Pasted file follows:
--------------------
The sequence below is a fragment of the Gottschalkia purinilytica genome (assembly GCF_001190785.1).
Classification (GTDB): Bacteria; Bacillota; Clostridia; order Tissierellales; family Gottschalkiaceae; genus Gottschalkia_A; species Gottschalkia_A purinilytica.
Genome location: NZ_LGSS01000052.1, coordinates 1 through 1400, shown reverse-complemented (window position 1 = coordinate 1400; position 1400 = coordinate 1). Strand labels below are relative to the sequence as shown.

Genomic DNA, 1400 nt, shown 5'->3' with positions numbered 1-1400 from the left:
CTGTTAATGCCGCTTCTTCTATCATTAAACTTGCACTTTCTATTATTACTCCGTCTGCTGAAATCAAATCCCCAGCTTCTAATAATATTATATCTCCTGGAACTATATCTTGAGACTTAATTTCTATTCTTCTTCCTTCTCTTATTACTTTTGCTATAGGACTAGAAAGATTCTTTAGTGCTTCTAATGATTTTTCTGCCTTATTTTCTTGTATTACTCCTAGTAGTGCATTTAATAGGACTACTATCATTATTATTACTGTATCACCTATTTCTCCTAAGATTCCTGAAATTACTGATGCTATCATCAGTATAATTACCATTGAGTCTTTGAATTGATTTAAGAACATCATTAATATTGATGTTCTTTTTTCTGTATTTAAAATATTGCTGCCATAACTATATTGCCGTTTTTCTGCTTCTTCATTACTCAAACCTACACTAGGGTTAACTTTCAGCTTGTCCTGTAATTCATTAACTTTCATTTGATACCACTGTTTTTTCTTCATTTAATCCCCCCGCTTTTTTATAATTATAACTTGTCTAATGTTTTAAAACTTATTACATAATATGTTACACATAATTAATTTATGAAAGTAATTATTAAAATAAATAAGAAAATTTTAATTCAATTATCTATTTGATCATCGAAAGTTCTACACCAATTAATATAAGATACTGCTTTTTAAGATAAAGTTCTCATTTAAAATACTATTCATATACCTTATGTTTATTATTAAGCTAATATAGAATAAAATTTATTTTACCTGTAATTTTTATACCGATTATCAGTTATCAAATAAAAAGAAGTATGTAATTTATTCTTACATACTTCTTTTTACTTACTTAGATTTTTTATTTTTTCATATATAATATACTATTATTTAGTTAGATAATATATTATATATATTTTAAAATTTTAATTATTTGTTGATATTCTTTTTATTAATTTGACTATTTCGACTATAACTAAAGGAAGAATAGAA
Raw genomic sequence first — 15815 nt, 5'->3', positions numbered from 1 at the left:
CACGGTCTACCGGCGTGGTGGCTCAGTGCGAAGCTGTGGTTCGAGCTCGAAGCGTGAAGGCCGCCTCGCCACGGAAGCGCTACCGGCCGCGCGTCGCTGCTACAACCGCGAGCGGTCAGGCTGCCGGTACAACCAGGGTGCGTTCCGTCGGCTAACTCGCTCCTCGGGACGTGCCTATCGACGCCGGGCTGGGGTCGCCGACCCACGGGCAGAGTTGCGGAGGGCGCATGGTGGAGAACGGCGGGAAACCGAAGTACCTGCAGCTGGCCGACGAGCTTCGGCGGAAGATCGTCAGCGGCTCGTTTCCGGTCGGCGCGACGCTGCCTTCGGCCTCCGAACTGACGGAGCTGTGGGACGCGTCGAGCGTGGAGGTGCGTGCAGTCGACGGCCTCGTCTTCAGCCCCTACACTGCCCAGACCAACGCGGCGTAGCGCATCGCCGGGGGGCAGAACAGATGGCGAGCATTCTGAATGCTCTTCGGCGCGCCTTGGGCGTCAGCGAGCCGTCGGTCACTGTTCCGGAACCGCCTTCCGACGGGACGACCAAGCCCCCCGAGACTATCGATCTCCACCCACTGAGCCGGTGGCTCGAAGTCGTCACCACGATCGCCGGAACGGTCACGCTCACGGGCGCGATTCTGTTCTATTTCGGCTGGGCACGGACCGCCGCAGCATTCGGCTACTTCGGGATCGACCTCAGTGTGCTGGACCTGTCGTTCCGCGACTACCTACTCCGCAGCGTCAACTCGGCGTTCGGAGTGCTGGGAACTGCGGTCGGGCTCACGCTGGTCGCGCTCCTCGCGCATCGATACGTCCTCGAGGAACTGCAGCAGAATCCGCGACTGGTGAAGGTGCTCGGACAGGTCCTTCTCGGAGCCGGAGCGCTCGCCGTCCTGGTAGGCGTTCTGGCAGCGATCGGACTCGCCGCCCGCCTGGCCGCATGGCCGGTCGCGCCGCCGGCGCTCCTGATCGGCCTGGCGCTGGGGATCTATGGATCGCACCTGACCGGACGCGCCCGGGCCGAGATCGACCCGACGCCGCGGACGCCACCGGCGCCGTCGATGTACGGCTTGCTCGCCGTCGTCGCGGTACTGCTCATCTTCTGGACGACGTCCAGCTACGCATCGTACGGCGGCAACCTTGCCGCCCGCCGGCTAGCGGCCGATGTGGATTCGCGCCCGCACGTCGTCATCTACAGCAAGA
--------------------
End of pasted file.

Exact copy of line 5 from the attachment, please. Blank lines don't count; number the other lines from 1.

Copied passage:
CTGTTAATGCCGCTTCTTCTATCATTAAACTTGCACTTTCTATTATTACTCCGTCTGCTGAAATCAAATCCCCAGCTTCTAATAATATTATATCTCCTGGAACTATATCTTGAGACTTAATTTCTATTCTTCTTCCTTCTCTTATTACTTTTGCTATAGGACTAGAAAGATTCTTTAGTGCTTCTAATGATTTTTCTGCCTTATTTTCTTGTATTACTCCTAGTAGTGCATTTAATAGGACTACTATCATTATTATTACTGTATCACCTATTTCTCCTAAGATTCCTGAAATTACTGATGCTATCATCAGTATAATTACCATTGAGTCTTTGAATTGATTTAAGAACATCATTAATATTGATGTTCTTTTTTCTGTATTTAAAATATTGCTGCCATAACTATATTGCCGTTTTTCTGCTTCTTCATTACTCAAACCTACACTAGGGTTAACTTTCAGCTTGTCCTGTAATTCATTAACTTTCATTTGATACCACTGTTTTTTCTTCATTTAATCCCCCCGCTTTTTTATAATTATAACTTGTCTAATGTTTTAAAACTTATTACATAATATGTTACACATAATTAATTTATGAAAGTAATTATTAAAATAAATAAGAAAATTTTAATTCAATTATCTATTTGATCATCGAAAGTTCTACACCAATTAATATAAGATACTGCTTTTTAAGATAAAGTTCTCATTTAAAATACTATTCATATACCTTATGTTTATTATTAAGCTAATATAGAATAAAATTTATTTTACCTGTAATTTTTATACCGATTATCAGTTATCAAATAAAAAGAAGTATGTAATTTATTCTTACATACTTCTTTTTACTTACTTAGATTTTTTATTTTTTCATATATAATATACTATTATTTAGTTAGATAATATATTATATATATTTTAAAATTTTAATTATTTGTTGATATTCTTTTTATTAATTTGACTATTTCGACTATAACTAAAGGAAGAATAGAA